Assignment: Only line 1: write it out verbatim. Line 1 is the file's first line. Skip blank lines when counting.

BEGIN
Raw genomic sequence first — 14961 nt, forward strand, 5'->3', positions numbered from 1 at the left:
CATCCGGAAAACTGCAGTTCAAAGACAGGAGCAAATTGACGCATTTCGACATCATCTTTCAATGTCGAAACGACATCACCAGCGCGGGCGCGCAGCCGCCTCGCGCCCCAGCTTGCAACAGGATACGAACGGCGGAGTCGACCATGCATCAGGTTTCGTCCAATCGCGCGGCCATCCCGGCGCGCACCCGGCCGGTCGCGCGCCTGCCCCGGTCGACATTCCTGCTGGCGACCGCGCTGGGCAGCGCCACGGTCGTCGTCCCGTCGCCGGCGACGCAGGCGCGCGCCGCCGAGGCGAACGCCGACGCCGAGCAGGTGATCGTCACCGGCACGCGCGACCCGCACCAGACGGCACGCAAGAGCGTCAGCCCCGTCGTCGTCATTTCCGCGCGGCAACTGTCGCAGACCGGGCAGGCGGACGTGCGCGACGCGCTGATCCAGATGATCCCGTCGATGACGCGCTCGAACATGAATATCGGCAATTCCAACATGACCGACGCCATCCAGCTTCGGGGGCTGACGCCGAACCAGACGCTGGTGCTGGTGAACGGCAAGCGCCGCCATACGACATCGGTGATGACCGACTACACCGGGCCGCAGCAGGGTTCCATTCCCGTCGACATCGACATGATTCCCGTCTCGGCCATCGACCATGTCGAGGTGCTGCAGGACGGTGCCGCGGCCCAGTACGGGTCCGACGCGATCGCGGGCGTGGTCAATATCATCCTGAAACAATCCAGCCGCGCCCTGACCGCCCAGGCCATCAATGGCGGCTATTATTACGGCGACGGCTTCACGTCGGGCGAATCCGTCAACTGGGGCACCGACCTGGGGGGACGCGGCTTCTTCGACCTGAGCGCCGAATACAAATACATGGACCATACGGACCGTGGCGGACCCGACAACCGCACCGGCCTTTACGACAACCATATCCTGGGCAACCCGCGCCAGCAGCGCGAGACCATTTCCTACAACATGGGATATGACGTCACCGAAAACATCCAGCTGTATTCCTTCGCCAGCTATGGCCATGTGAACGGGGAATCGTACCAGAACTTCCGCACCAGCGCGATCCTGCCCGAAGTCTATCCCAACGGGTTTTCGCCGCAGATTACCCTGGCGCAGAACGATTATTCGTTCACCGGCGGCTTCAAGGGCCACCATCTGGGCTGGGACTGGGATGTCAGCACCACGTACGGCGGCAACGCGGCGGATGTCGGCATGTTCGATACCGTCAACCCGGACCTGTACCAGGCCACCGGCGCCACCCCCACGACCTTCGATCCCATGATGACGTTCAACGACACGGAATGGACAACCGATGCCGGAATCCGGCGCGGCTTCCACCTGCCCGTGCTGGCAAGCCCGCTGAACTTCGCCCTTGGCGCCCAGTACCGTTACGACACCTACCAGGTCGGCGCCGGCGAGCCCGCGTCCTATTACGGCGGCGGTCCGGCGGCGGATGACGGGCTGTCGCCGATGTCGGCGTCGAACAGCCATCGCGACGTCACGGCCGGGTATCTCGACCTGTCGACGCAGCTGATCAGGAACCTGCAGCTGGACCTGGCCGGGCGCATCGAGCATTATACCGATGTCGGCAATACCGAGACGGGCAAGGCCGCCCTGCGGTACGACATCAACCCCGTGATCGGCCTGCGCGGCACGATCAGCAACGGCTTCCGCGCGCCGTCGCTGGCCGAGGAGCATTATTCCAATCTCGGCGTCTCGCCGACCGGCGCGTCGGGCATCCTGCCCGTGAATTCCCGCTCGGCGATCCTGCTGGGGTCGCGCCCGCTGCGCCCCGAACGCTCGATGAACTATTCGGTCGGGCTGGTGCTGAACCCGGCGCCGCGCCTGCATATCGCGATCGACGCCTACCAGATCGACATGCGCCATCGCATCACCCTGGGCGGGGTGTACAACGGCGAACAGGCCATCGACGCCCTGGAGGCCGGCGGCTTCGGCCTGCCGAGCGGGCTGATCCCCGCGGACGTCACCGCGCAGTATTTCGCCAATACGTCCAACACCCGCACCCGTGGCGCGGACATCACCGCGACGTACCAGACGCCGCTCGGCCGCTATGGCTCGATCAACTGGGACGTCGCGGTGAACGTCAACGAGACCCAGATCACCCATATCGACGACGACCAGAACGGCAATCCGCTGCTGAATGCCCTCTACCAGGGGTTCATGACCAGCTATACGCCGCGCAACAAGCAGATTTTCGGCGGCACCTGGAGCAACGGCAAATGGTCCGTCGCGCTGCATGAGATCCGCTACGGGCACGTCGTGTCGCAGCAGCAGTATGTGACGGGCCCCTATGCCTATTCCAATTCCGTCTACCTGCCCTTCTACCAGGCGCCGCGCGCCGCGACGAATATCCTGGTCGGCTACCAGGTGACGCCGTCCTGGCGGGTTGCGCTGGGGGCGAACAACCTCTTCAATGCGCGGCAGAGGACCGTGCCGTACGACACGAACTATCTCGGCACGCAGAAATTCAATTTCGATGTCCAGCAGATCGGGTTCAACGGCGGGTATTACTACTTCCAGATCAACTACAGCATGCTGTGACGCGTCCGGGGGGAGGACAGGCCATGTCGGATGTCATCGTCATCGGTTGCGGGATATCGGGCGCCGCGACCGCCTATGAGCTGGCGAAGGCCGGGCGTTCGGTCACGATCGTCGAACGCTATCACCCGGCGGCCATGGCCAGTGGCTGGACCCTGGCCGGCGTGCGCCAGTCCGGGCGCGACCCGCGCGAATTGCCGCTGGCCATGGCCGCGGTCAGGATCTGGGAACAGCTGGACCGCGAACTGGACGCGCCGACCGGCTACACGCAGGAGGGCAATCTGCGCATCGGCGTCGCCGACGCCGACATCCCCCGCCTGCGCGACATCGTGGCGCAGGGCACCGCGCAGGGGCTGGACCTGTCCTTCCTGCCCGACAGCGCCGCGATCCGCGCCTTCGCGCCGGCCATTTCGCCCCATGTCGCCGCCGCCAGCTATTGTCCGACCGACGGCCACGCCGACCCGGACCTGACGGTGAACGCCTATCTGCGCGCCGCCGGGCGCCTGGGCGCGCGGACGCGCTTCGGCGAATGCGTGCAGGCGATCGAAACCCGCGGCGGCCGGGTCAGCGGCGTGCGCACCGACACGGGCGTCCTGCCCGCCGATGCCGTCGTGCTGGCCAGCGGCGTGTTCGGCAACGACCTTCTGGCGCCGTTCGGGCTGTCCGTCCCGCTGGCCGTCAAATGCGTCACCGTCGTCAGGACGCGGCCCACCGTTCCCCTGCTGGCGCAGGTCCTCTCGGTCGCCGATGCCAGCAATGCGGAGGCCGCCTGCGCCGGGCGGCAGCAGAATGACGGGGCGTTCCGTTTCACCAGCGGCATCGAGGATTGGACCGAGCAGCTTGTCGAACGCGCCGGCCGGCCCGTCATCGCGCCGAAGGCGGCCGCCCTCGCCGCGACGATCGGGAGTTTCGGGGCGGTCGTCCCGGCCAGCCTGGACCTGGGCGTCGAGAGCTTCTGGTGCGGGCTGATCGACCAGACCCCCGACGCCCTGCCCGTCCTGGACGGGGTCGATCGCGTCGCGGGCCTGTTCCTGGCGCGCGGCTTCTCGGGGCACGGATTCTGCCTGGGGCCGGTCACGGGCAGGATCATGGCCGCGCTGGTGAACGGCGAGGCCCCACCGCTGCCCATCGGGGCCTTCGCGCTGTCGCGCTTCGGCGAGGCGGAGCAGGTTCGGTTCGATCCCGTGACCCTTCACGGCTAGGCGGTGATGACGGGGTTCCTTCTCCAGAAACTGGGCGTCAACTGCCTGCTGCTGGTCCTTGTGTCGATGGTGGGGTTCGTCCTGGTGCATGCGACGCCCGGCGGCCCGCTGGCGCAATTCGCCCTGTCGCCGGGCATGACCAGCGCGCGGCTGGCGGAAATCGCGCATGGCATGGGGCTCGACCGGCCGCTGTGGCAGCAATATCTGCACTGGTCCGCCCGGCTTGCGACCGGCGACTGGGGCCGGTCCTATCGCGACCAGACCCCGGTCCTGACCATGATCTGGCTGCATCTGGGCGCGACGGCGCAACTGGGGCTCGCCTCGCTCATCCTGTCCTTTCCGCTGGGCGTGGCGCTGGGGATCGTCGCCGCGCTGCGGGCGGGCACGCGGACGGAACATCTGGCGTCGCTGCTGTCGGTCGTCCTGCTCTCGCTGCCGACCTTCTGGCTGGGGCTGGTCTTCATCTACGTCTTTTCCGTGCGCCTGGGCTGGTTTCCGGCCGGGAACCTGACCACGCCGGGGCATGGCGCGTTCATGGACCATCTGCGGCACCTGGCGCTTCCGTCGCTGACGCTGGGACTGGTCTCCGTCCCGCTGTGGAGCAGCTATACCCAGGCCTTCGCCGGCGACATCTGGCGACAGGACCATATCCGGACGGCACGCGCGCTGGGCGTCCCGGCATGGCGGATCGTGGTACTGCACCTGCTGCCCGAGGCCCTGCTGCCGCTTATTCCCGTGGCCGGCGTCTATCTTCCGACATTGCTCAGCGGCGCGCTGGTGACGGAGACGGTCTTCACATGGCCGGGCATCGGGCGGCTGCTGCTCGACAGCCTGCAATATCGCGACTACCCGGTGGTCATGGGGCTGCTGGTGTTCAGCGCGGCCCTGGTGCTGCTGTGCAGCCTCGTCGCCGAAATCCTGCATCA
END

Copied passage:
Raw genomic sequence first — 14961 nt, forward strand, 5'->3', positions numbered from 1 at the left: